According to Dr. David Brownstein, author of Salt Your Way to Health, unrefined salt is an excellent detoxification aid, as well as a provider of mineral nutrients in a naturally bio-available balance. There are usually around 80 minerals and essential trace elements in unrefined, organic salt. Soil grown food is lacking in many of these because the soil has been depleted of trace elements and minerals. Some of the major minerals included with unrefined salt are: Magnesium (a very essential metabolic agent), calcium, potassium, and sulfate. Obviously, sodium is present also, but it comprises only 50% of the total mineral content rather than the 99% sodium in refined table salt.
Regular consumer table salt, refined, sometimes has iodine added in order to promote thyroid health. Dr. Brownstien has devoted a good deal of his practice and research on thyroid and glandular health. He says there is less iodized salt now than before, and the amount of iodine in iodized salt is insufficient for optimum thyroid health anyway. Iodine is an important agent for glandular health, and it is also scarcely present in our food anymore. Unless you eat a lot of seafood and roll the dice with mercury!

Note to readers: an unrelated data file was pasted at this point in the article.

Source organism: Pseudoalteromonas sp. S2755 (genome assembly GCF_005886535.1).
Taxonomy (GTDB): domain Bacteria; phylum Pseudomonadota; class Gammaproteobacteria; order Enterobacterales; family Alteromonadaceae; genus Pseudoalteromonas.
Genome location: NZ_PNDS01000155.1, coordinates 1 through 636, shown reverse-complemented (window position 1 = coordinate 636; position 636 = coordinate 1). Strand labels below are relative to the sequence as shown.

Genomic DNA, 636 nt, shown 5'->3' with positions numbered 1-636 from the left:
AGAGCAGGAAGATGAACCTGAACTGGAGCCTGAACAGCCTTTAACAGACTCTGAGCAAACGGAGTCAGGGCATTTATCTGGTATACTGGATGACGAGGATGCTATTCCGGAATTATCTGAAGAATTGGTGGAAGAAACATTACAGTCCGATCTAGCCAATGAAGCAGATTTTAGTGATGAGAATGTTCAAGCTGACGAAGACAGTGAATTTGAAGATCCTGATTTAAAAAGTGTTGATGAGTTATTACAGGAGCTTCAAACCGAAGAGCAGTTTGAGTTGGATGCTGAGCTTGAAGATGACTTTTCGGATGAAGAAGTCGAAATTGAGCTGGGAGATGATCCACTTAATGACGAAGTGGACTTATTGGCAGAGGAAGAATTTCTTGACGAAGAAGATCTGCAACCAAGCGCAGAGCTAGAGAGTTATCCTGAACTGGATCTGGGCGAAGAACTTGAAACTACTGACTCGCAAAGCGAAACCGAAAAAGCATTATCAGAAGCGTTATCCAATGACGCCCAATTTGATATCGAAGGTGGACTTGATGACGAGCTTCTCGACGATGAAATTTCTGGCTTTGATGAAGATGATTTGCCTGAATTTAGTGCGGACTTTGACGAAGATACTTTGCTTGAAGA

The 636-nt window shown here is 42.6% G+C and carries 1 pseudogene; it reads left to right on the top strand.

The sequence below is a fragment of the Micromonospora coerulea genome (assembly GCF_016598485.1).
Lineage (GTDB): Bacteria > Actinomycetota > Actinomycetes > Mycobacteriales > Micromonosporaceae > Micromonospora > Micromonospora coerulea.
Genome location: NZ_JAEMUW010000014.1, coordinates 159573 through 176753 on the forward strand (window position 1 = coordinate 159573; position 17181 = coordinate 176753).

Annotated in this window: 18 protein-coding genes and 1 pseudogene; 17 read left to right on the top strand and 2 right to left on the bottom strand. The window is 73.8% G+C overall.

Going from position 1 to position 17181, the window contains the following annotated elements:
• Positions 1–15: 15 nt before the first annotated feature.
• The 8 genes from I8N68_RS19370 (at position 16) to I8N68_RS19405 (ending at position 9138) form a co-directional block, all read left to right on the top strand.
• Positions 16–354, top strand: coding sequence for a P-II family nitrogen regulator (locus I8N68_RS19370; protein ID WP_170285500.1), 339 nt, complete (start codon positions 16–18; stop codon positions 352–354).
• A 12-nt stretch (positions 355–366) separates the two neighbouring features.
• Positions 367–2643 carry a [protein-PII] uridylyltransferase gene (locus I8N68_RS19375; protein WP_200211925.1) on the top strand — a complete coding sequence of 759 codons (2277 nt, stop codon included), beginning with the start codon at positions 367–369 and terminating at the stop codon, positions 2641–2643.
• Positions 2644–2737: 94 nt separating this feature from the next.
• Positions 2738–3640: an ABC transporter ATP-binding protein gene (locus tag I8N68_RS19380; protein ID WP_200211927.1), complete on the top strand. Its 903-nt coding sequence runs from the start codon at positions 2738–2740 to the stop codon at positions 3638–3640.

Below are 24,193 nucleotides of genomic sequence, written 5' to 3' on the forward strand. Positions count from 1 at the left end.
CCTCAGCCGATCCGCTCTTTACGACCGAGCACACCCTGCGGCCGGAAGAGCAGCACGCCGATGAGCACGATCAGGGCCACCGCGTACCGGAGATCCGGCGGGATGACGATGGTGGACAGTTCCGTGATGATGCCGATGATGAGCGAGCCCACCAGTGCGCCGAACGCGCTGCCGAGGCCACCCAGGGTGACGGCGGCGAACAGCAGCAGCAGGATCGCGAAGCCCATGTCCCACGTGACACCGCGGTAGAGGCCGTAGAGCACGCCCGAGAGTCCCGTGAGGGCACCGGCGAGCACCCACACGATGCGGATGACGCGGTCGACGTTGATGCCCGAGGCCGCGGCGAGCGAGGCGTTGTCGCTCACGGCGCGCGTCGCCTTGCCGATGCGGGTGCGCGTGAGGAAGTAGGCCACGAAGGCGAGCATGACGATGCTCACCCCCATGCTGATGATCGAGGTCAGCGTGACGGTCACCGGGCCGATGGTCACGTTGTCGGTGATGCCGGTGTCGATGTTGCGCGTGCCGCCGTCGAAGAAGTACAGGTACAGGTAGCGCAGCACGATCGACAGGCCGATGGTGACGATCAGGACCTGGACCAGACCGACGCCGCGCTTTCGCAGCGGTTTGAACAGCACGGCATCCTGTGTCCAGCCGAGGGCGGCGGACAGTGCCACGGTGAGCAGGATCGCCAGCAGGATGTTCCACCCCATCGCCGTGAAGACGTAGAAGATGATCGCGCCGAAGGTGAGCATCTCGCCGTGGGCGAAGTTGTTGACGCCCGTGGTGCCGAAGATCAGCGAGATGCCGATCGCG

Dr. Brownstein strongly advocates the use of unrefined, organic salt with iodine supplements, preferably a combination of potassium iodide and iodine. He maintains that these two dietary items contribute largely toward optimum endocrine health, which is vital for a strong immune system.
Unrefined salt has a distinctively different look from refined salt. It is usually too course to be used in salt shaker. You may want to invest in a salt grinder. And it is usually not very white. Off white is more common, even pink or gray for unrefined pure salt. The extreme white of common household or commercial salt is a result of bleaching. But buyer beware, some so called sea salts offered on line and especially in health food stores are at least partially processed. Avoid sea salt that is too white and too fine as a rule of thumb.